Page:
In spite of the resource richness of the region, Arab countries display underdevelopment, poverty and inequality. While macroeconomic mismanagement and oil abundance are important determinants of performance, these factors are shaped primarily by the prevailing political institutions, which predate the discovery of oil. In the oil-poor Arab countries, limited progress is attributed to an authoritarian bargain in which the rulers offered economic benefits to the poor and the middle class in exchange for political acquiescence. The Arab revolts suggest that change is possible, but it remains to be seen how these will spread in the region and whether these revolts will be remembered in the future as a critical juncture toward more inclusive institutions and shared progress.
— Suggested Readings
Bellin, Eva. (2004). “The Robustness of Authoritarianism in the Middle East: Exceptionalism in Comparative Perspective,” Comparative Politics, 36(2): 139–59. [PDF 200MB]
Diwan, Ishac. (2012). “A Rational Framework for the Understanding of the Arab Revolutions”. Cairo: Economic Research Forum (ERF).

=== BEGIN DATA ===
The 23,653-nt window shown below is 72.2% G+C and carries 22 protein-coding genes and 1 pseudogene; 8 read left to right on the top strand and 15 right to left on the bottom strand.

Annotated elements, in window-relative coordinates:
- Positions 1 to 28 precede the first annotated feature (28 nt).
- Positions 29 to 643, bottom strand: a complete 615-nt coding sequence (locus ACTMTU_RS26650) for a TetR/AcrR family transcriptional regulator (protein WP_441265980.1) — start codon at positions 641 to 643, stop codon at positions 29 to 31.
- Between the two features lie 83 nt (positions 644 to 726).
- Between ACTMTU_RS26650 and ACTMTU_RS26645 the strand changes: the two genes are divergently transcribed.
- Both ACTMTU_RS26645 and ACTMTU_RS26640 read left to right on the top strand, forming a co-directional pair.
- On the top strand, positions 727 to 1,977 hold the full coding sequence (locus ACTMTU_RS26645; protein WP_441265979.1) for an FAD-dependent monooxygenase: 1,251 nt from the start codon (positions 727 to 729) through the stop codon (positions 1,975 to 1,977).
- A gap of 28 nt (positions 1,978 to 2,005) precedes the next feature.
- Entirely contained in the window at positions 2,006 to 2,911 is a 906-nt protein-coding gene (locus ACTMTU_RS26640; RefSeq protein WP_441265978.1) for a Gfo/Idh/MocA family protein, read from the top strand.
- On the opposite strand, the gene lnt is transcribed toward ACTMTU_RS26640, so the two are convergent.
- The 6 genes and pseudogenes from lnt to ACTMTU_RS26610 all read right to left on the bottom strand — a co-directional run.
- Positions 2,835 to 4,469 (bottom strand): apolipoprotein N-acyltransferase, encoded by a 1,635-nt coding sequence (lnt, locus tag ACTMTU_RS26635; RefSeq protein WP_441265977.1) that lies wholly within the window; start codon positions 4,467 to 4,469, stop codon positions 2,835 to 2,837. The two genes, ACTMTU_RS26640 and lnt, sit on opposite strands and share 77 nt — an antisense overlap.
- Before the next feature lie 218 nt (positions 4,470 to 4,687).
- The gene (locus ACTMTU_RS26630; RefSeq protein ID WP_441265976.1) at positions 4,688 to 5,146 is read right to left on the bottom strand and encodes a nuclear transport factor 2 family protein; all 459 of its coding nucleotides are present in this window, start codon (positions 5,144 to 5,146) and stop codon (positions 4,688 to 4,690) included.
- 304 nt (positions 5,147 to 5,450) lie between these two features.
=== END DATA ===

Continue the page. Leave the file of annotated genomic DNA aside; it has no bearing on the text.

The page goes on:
Elbadawi, Ibrahim and Samir Makdisi (eds.) (2011). Democracy in the Arab World: Explaining the Deficit. New York and Ottawa: Routledge and International Development Research Centre. (Résumé en français disponible ici)
King, Stephen. (2009). The New Authoritarianism in the Middle East and North Africa. Bloomington and Indianapolis: Indiana University Press.
Yousef, Tarik M. (2004). “Employment, Development and the Social Contract in the Middle East and North Africa.” Background paper for Unlocking the Employment Potential in the Middle East and North Africa: Towards a New Social Contract. Washington, DC: The World Bank.
Stevenson, L. (2010). Private sector and enterprise development: Fostering growth in the Middle East and North Africa. Cheltenham: Edward Elgar.
Stevenson, Lois. (2013). Développement du secteur privé et des entreprises favoriser la croissance au Moyen-Orient et en Afrique du Nord. Cheltenham, UK: Edward Elgar.